Tesla quietly registers to build electric motors for non-land vehicles

Tesla has quietly registered to build electric motors intended for non-land vehicles, according to the United States’ Patent and Trademark Office.

Initially spotted and reported by Electrek, Tesla applied and submitted paperwork to the USPTO on December 29, with the trademark application describing the electric automaker’s plans to potentially develop and build motors for airplanes and boats:

“TESLA™ trademark registration is intended to cover the categories of asynchronous motors not for land vehicles; Motors for airplanes; Motors, namely, synchronous motors not for land vehicles; Permanent magnet motors; Boat motors; Drive system having two or more synchronous motors coupled through clutches to drive a common load; Electric motors for toys; Linear motors.”

The application was accepted and is currently undergoing processing as of December 31, which is the last update the USPTO website describes.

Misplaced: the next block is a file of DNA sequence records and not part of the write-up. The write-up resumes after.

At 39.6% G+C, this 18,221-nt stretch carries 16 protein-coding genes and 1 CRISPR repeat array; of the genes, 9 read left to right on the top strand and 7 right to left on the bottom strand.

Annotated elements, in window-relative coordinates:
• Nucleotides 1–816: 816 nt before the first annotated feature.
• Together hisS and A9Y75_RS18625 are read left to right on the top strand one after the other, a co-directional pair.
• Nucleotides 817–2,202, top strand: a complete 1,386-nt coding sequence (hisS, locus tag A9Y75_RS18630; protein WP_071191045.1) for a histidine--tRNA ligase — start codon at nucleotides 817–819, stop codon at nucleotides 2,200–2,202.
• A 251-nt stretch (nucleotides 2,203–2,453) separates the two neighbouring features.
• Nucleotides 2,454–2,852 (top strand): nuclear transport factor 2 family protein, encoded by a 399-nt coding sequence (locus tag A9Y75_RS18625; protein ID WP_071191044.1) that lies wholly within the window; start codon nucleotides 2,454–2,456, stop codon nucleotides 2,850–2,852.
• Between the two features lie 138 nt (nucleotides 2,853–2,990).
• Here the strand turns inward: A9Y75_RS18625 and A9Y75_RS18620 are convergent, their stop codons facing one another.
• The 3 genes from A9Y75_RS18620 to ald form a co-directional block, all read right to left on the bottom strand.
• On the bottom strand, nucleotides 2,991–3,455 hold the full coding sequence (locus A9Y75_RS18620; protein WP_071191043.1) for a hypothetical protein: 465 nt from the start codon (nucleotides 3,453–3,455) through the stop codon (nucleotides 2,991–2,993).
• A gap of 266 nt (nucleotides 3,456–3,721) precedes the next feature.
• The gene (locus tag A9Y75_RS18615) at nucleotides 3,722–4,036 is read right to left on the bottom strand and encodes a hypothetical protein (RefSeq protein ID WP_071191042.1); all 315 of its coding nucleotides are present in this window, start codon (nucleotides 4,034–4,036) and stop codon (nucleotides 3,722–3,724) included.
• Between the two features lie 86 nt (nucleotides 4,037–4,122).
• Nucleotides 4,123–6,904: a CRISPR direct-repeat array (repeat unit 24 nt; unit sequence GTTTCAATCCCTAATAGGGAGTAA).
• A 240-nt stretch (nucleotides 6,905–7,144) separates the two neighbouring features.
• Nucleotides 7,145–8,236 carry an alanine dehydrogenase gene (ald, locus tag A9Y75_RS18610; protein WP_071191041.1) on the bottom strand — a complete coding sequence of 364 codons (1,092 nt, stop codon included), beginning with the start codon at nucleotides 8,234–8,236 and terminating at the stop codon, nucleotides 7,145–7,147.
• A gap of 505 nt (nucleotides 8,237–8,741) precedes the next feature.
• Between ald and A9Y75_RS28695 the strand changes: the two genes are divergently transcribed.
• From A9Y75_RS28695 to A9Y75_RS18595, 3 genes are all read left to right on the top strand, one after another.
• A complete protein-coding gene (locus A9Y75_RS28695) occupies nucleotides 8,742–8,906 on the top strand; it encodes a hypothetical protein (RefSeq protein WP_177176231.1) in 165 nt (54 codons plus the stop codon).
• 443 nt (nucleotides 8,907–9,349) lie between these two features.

While its U.S. classes do not reveal too much information, the International classes do. The application lists the International one as “Class 7,” which fits the description of “Machines and machine tools; motors and engines (except for land vehicles); machine coupling and transmission components (except for land vehicles).”

Looking over the past two years, CEO Elon Musk has hinted toward several non-road vehicle applications that Tesla could potentially explore. After Teslarati reported on the expansion of Gigafactory Texas last year, Musk told us the purpose was to begin working on the ecological paradise surrounding the property. Musk went on to detail the potential development of an electric boat that visitors could use to float on the Colorado River, which runs directly through Austin.

Additionally, Musk has hinted that the upcoming all-electric pickup, the Cybertruck, would be waterproof and hold enough capability to travel across the South Bay and Brazos Santiago Pass between Starbase and South Padre Island in Texas.

Of course, patents and trademarks can take years to work through the system, so there is no timetable on when Tesla could possible implement these designs into either present or future products. However, Musk has hinted toward several unorthodox travel methods for Tesla vehicles, including a potential hovering capability with the Roadster.

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